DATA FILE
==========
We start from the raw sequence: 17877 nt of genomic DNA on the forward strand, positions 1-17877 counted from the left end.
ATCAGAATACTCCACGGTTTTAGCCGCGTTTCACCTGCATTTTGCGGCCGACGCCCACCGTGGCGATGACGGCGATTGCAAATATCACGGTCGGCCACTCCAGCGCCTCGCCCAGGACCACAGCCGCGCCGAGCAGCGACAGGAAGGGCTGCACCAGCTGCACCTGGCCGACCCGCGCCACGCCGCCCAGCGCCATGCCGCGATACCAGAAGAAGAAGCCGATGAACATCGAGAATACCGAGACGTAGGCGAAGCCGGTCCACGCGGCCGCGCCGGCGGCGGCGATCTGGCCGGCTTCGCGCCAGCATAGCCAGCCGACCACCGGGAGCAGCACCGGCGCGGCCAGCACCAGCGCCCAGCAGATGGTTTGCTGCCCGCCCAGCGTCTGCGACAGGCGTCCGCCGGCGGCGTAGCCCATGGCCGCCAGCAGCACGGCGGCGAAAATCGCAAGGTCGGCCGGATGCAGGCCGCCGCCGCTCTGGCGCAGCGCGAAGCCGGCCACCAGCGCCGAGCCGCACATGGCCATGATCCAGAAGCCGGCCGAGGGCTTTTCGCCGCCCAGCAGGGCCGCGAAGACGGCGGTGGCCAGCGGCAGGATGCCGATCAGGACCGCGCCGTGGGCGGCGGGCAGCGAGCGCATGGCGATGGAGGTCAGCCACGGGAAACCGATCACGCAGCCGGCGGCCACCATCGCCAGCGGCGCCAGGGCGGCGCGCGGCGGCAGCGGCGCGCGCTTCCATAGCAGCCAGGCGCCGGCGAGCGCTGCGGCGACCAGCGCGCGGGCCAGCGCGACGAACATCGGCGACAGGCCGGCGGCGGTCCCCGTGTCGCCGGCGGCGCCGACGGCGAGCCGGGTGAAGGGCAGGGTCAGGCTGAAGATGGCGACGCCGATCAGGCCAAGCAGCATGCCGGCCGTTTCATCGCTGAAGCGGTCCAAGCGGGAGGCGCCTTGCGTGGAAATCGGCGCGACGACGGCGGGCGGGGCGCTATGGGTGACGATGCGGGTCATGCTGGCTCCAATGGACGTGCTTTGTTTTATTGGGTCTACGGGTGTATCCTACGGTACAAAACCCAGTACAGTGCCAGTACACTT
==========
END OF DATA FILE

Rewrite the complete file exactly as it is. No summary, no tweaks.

We start from the raw sequence: 17877 nt of genomic DNA on the forward strand, positions 1-17877 counted from the left end.
ATCAGAATACTCCACGGTTTTAGCCGCGTTTCACCTGCATTTTGCGGCCGACGCCCACCGTGGCGATGACGGCGATTGCAAATATCACGGTCGGCCACTCCAGCGCCTCGCCCAGGACCACAGCCGCGCCGAGCAGCGACAGGAAGGGCTGCACCAGCTGCACCTGGCCGACCCGCGCCACGCCGCCCAGCGCCATGCCGCGATACCAGAAGAAGAAGCCGATGAACATCGAGAATACCGAGACGTAGGCGAAGCCGGTCCACGCGGCCGCGCCGGCGGCGGCGATCTGGCCGGCTTCGCGCCAGCATAGCCAGCCGACCACCGGGAGCAGCACCGGCGCGGCCAGCACCAGCGCCCAGCAGATGGTTTGCTGCCCGCCCAGCGTCTGCGACAGGCGTCCGCCGGCGGCGTAGCCCATGGCCGCCAGCAGCACGGCGGCGAAAATCGCAAGGTCGGCCGGATGCAGGCCGCCGCCGCTCTGGCGCAGCGCGAAGCCGGCCACCAGCGCCGAGCCGCACATGGCCATGATCCAGAAGCCGGCCGAGGGCTTTTCGCCGCCCAGCAGGGCCGCGAAGACGGCGGTGGCCAGCGGCAGGATGCCGATCAGGACCGCGCCGTGGGCGGCGGGCAGCGAGCGCATGGCGATGGAGGTCAGCCACGGGAAACCGATCACGCAGCCGGCGGCCACCATCGCCAGCGGCGCCAGGGCGGCGCGCGGCGGCAGCGGCGCGCGCTTCCATAGCAGCCAGGCGCCGGCGAGCGCTGCGGCGACCAGCGCGCGGGCCAGCGCGACGAACATCGGCGACAGGCCGGCGGCGGTCCCCGTGTCGCCGGCGGCGCCGACGGCGAGCCGGGTGAAGGGCAGGGTCAGGCTGAAGATGGCGACGCCGATCAGGCCAAGCAGCATGCCGGCCGTTTCATCGCTGAAGCGGTCCAAGCGGGAGGCGCCTTGCGTGGAAATCGGCGCGACGACGGCGGGCGGGGCGCTATGGGTGACGATGCGGGTCATGCTGGCTCCAATGGACGTGCTTTGTTTTATTGGGTCTACGGGTGTATCCTACGGTACAAAACCCAGTACAGTGCCAGTACACTT